Structural studies in the Cecilville quadrangle of the Klamath Mountains, northwestern California, indicate a tectonic imbrication of three of the four Klamath geologic subprovinces. The structural sequence is interpreted as follows (bottom to top): (l) rocks of the western Paleozoic and Triassic subprovince; (2) the Siskiyou thrust zone; (3) the Siskiyou thrust plate composed of rocks of the central metamorphic subprovince; (4) the Trinity thrust zone and the sheetlike Trinity ultramafic pluton present along it; and (5) the Trinity thrust plate composed of rocks of the eastern Klamath subprovince. Minimum westward displacements of the Siskiyou and Trinity thrust plates are estimated at 15 to 20 miles and 20 miles, respectively, based on the positions of fensters and klippen. All rocks previously assigned to the Stuart Fork Formation are now recognized as parts of the western Paleozoic and Triassic subprovince, some exposed within fensters in the Siskiyou thrust plate.
The relationship of the Trinity ultramafic pluton to the Trinity thrust zone has not been resolved. The peridotitic pluton may have been injected along the thrust contact, presumably during Mesozoic:(?) thrusting. An alternative is that the pluton was intruded into the Grouse Ridge Formation of the central metamorphic subprovince during Paleozoic regional metamorphism, and that later thrust faulting was localized across it. Regional relationships favor the first alternative; whereas, field relationships of the pluton with rocks of the Grouse Ridge Formation favor the second. The problem can be resolved if there has been more than one episode of ultramafic emplacement in the south-central Klamath region.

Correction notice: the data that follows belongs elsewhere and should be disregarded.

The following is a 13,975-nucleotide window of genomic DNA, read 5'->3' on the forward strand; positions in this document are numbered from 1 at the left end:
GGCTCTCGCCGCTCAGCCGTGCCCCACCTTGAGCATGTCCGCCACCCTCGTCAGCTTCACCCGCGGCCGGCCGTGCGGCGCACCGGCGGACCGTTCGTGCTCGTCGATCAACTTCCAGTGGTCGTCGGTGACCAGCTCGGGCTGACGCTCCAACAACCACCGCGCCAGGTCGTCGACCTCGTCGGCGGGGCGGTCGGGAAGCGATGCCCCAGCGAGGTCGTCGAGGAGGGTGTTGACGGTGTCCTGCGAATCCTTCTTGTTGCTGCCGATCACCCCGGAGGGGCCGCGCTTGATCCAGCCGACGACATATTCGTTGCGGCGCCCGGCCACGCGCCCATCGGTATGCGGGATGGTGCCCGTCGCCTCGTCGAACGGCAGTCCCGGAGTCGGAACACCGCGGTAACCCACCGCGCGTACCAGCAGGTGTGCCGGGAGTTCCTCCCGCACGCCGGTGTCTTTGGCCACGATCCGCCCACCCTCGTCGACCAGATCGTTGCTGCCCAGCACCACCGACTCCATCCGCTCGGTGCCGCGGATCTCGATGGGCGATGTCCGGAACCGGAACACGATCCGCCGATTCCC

Regional metamorphism of moderate grade of the central metamorphic subprovince has been isotopically dated by Lanphere and Irwin (1967) as Early to Middle Devonian. Thrust faulting of probable Jurassic age was accompanied in some areas by low-grade regional metamorphism, responsible for partial retrogressive metamorphism of central subprovince rocks. It is unlikely that any Paleozoic formation now exposed in the Klamath Mountains can be considered as the parental unit for the Salmon Hornblende Schist of the central metamorphic subprovince, and the same may be true for the overlying Grouse Ridge Formation. The two formations possibly represent basaltic oceanic crust (sima) and Ordovician or pre-Ordovician eugeosynclinal rocks deposited on it.
The presence of westward-directed thrust plates in the Klamath Mountains is in keeping with recent discoveries of westward thrusting elsewhere in Cordilleran eugeosynclinal areas. Apparent westward migration in northern California of tectonic episodes characterized by thrust faulting and accompanying injection of mantle peridotites along the faults can best be explained by periodic underthrusting of the continental margin by an active oceanic block.